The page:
1. Black Hole's 1/N Hair

    CERN Document Server

    Dvali, Gia

    2013-01-01

    According to the standard view classically black holes carry no hair, whereas quantum hair is at best exponentially weak. We show that suppression of hair is an artifact of the semi-classical treatment and that in the quantum picture hair appears as an inverse mass-square effect. Such hair is predicted in the microscopic quantum description in which a black hole represents a self-sustained leaky Bose-condensate of N soft gravitons. In this picture the Hawking radiation is the quantum depletion of the condensate. Within this picture we show that quantum black hole physics is fully compatible with continuous global symmetries and that global hair appears with the strength B/N, where B is the global charge swallowed by the black hole. For large charge this hair has dramatic effect on black hole dynamics. Our findings can have interesting astrophysical consequences, such as existence of black holes with large detectable baryonic and leptonic numbers.

  2. Lasers

    CERN Document Server

    Milonni, Peter W

    1988-01-01

    A comprehensive introduction to the operating principles and applications of lasers. Explains basic principles, including the necessary elements of classical and quantum physics. Provides concise discussions of various laser types including gas, solid state, semiconductor, and free electron lasers, as well as of laser resonators, diffraction, optical coherence, and many applications including holography, phase conjugation, wave mixing, and nonlinear optics. Incorporates many intuitive explanations and practical examples. Discussions are self-contained in a consistent notation and in a style that should appeal to physicists, chemists, optical scientists and engineers.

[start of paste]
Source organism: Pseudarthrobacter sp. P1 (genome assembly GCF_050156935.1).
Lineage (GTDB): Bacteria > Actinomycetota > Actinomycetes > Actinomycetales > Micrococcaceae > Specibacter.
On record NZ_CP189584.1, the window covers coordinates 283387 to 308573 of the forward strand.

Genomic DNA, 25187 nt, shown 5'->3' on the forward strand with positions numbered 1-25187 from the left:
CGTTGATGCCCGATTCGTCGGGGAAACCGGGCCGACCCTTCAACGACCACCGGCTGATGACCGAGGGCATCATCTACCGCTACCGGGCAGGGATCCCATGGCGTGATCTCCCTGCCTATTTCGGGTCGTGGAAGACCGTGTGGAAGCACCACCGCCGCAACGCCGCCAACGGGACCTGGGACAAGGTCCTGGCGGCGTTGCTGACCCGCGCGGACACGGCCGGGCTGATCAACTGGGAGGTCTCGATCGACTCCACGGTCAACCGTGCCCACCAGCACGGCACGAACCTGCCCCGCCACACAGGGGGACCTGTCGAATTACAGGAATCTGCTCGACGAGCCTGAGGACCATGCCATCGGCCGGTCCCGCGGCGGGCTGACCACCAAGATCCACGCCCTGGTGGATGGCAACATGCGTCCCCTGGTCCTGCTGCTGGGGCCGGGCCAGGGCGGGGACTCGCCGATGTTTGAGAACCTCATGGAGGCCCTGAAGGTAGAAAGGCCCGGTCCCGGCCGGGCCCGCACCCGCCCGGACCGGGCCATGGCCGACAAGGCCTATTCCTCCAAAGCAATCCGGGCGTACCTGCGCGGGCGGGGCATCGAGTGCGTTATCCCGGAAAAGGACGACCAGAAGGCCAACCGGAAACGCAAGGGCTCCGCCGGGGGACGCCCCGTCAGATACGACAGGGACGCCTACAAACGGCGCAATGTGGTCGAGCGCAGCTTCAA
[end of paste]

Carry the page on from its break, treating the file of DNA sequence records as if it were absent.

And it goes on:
3. Microscopy of the hair and trichogram

    Directory of Open Access Journals (Sweden)

    Özlem Dicle

    2014-06-01

    Full Text Available Hair microscopy is a fast and simple method for the diagnosis of various disorders affecting the hair in daily practice. For the microscopy of the hair, samples are collected by either clipping or plucking. The trichogram technique which the hair sample is collected by a standardized plucking method is used for the diagnosis of hair shedding and of alopecia via hair root pattern. In this review, the examination techniques and details are discussed and the most common indications for the hair microscopy including hair abnormalities as a part of genodermatosis and, infections and infestations affecting the hair are highlighted.